Backups at the ports have frustrated the owner-operators who pick up and deliver to the terminals, because they are paid by the load and excessive waiting time cuts their income. Port officials are also concerned that growing port congestion could drive shippers to other modes of transportation.
The West Coast Waterfront Coalition was formed last December and is made up of retailers, importers, carriers and trade organizations. At its first full membership meeting in Washington, D.C., members decided to focus their initial efforts on a pilot program to test extended gate hours, reports the Journal of Commerce. This was one of several proposals the group considered.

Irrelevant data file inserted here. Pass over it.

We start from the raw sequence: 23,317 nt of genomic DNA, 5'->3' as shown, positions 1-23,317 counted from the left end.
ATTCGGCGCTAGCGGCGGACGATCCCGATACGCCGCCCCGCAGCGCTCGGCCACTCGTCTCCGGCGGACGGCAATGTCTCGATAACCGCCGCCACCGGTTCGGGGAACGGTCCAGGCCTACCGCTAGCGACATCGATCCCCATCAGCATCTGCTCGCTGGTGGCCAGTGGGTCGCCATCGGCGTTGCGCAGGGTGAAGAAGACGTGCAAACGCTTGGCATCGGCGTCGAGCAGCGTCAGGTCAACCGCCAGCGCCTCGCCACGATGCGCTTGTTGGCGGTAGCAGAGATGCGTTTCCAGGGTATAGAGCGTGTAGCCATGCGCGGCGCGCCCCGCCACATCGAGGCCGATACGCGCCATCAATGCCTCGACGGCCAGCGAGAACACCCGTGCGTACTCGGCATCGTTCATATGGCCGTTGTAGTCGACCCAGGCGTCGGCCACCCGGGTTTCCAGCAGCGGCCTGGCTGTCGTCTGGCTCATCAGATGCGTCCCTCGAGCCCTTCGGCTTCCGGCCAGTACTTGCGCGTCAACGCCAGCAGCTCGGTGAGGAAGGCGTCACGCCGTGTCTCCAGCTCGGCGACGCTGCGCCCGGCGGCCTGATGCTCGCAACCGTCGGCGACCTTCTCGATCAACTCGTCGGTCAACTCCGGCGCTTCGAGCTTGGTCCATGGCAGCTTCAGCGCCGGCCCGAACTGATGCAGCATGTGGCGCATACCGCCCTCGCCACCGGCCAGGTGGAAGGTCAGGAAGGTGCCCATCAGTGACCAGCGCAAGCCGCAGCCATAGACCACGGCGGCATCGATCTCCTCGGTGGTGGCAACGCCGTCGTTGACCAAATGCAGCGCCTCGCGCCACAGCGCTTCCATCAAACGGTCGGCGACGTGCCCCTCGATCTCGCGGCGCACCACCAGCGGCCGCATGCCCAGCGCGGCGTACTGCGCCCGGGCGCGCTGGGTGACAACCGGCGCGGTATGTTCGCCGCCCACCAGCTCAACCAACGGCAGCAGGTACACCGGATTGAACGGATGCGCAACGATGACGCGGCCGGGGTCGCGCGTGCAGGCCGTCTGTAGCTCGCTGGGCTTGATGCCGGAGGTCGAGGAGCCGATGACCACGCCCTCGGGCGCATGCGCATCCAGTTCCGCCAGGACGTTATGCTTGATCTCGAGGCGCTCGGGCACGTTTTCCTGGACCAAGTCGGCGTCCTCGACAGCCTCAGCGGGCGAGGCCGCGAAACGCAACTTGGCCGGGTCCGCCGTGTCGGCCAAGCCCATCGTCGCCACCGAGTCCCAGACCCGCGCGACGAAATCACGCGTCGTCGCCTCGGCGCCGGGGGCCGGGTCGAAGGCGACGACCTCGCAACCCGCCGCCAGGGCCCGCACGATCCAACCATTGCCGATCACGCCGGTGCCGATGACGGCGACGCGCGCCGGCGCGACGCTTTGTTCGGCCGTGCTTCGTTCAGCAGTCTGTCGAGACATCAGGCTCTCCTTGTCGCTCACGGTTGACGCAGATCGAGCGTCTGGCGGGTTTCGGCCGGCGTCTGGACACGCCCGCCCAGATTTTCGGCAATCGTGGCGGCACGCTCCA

A committee made up of representatives from shippers, shipping lines, terminal operators, harbor trucking and organized labor will decide whether to go ahead with a pilot program. Such a pilot project would mean importers and exporters operating warehouses during off hours, along with terminal operators and trucking companies.
Joseph Wenzi, an International Longshore and Warehouse Union coast committee member, told the JOC the union supports the idea. He noted that operating terminals during off hours would allow truck drivers to get more turns per shift, because terminal gates and local freeways would be less congested.
The coalition intends to meet quarterly.